Second, a main utility of the section 1605A lawsuits against Iran is what I have called “propaganda by statute”, where a statute (law) allows lawsuits against a foreign state in order to generate negative propaganda against the state via both the connections of the complaining litigants and the media reports about the lawsuits and court rulings. In this way, Iran can be demonized, which paves the way for a direct war of aggression against the Iranian society. This mass crime, along the lines of the US slaughters in Iraq and Libya, is overtly contemplated by US planners and US war mongering politicians. Every such mass crime caries the risk of being seen for what it is, thus the need for propaganda, both domestic and among Western allies. 
In the case of the new “sue Saudis for 911 law”, the propaganda by statute backfires since the US public would constantly be reminded that the principal US ally Saudi Arabia is a regime that funds terror, even against its allies. US weapons sales to Saudi Arabia could be jeopardized by domestic political reactions; which is a main mechanism to transfer Saudi oil revenues to the US, while propping up the US arms industry. A domino effect of “negative” consequences could be unleashed.
Third, the US would have completely trashed the principle of state immunity from civil litigation, no small feat in the realm of the rule of law. No doubt US lawyers are motivated by the search for justice, and no doubt US judges are among the sharpest and most principled legal minds, but the thought of US civil courts having jurisdiction to make unlimited pecuniary awards against one’s nation on the basis of circumstantial allegations, before a US jury’s evaluation of the “balance of probabilities”, would be repugnant to many politicians around the world. This would have a real potential to start a war of jurisdictions and of court rulings. It also causes a significant meltdown of international law.
The later point is not insignificant. As the competing economic and military blocks emerge, the US needs a positive image, if not among the bombed peoples of the world, at least among leaders of a majority of the states that are its allies. The US murder campaigns in Iraq and Libya, and the terrorist and refugee backlash that were generated, has eroded US image and credibility. Israel is trying to sell itself as the greatest force for good against the wave of radicalism created by US war campaigns but this will not be enough to completely save the US and Israel world reputations among Western leaders. The fiasco of dissolving state immunity would not help.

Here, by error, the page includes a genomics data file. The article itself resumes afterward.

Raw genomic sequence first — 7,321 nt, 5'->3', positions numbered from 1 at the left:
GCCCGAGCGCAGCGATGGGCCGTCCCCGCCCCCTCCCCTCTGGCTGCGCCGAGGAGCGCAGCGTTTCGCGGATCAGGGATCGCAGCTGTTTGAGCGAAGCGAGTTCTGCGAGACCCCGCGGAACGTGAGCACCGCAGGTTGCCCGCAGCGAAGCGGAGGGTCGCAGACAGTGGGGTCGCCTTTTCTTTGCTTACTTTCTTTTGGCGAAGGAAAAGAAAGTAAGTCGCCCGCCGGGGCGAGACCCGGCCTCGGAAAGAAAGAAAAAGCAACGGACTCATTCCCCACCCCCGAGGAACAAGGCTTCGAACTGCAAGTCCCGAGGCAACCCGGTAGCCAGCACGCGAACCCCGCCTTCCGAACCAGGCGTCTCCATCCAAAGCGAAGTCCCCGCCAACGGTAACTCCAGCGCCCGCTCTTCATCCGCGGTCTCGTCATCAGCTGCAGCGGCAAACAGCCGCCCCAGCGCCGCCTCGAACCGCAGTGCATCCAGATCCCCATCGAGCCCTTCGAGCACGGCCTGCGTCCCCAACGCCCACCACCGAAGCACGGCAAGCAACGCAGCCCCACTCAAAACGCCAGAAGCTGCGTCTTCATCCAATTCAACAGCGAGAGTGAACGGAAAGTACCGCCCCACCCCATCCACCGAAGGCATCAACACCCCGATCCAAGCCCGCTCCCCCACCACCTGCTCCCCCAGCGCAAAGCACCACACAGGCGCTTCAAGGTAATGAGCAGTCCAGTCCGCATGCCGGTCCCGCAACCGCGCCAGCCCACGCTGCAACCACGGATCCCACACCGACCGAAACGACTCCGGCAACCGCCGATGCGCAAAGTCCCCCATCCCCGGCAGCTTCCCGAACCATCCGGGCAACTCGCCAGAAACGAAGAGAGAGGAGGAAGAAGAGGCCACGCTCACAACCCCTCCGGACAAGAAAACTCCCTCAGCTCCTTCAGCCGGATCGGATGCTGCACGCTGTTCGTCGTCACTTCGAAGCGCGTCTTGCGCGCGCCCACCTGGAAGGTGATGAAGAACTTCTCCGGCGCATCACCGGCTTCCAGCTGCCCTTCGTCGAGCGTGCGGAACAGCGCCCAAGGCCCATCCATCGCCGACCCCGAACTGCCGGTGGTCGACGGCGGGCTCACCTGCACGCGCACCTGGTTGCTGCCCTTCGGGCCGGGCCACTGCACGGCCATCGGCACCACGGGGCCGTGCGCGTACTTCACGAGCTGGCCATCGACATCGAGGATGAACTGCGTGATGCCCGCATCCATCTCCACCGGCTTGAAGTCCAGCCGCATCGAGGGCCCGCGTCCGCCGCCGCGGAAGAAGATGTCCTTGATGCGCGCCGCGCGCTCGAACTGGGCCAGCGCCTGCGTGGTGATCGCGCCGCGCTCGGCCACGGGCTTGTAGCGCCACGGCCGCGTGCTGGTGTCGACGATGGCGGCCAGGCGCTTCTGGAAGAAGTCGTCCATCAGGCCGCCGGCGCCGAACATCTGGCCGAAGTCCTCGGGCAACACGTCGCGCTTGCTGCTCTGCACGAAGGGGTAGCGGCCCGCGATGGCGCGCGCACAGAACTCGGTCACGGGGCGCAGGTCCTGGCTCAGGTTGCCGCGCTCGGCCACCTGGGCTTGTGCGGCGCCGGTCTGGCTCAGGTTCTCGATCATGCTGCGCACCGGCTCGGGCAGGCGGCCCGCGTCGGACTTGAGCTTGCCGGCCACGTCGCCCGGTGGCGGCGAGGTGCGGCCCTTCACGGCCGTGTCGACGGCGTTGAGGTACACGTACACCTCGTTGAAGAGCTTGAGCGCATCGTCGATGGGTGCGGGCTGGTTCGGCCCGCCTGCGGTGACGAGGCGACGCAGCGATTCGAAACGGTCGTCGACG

In conclusion, there is no way the US bosses can let this law come into effect. If the law is enacted, then that will be a sign that the US is unraveling.
 “Canada has no lesson to give on human rights when it kills aboriginals: Canadian professor”, September 10, 2016. http://english.khamenei.ir/news/4137/Canada-has-no-lesson-to-give-on-human-rights-when-it-kills-aboriginals
 The other thing that should be said is that any population or state that is terrorized by a conventional technologically advanced army, and that does not have a comparable army, can only resort to low-tech acts of deterrence, in self-defence against a committed invader or occupier. The so-called “anti-terrorism laws” conveniently define terrorism such as to include the typical acts that are the only deterrence possible for asymmetrically attacked populations while excluding all the acts of state-run and state-funded military aggressions. The attacking states then go on to aggressively prosecute select acts of “terrorism”, while not prosecuting their own acts of war and war crimes, not to mention the collective punishments of economic sanctions.